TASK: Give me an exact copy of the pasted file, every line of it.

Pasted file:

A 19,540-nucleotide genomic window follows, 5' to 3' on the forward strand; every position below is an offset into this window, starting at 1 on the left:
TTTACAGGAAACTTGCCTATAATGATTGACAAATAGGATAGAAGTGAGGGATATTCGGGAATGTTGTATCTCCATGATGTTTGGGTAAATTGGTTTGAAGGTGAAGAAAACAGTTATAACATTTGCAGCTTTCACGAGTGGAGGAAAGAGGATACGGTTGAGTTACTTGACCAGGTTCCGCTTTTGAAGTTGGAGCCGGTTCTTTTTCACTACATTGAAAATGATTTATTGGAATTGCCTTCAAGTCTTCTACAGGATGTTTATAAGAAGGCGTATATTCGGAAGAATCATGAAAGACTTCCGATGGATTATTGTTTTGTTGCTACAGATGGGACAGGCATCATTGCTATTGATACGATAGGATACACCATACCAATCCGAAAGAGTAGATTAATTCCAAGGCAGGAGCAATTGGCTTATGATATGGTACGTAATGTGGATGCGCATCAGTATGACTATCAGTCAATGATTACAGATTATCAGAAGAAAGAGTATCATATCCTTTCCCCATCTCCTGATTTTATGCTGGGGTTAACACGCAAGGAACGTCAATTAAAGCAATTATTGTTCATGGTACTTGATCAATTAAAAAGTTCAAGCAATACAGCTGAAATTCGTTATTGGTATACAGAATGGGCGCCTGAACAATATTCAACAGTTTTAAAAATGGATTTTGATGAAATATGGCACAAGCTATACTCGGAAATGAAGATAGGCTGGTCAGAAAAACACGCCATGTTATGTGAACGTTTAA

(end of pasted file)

A 19,540-nucleotide genomic window follows, 5' to 3' on the forward strand; every position below is an offset into this window, starting at 1 on the left:
TTTACAGGAAACTTGCCTATAATGATTGACAAATAGGATAGAAGTGAGGGATATTCGGGAATGTTGTATCTCCATGATGTTTGGGTAAATTGGTTTGAAGGTGAAGAAAACAGTTATAACATTTGCAGCTTTCACGAGTGGAGGAAAGAGGATACGGTTGAGTTACTTGACCAGGTTCCGCTTTTGAAGTTGGAGCCGGTTCTTTTTCACTACATTGAAAATGATTTATTGGAATTGCCTTCAAGTCTTCTACAGGATGTTTATAAGAAGGCGTATATTCGGAAGAATCATGAAAGACTTCCGATGGATTATTGTTTTGTTGCTACAGATGGGACAGGCATCATTGCTATTGATACGATAGGATACACCATACCAATCCGAAAGAGTAGATTAATTCCAAGGCAGGAGCAATTGGCTTATGATATGGTACGTAATGTGGATGCGCATCAGTATGACTATCAGTCAATGATTACAGATTATCAGAAGAAAGAGTATCATATCCTTTCCCCATCTCCTGATTTTATGCTGGGGTTAACACGCAAGGAACGTCAATTAAAGCAATTATTGTTCATGGTACTTGATCAATTAAAAAGTTCAAGCAATACAGCTGAAATTCGTTATTGGTATACAGAATGGGCGCCTGAACAATATTCAACAGTTTTAAAAATGGATTTTGATGAAATATGGCACAAGCTATACTCGGAAATGAAGATAGGCTGGTCAGAAAAACACGCCATGTTATGTGAACGTTTAA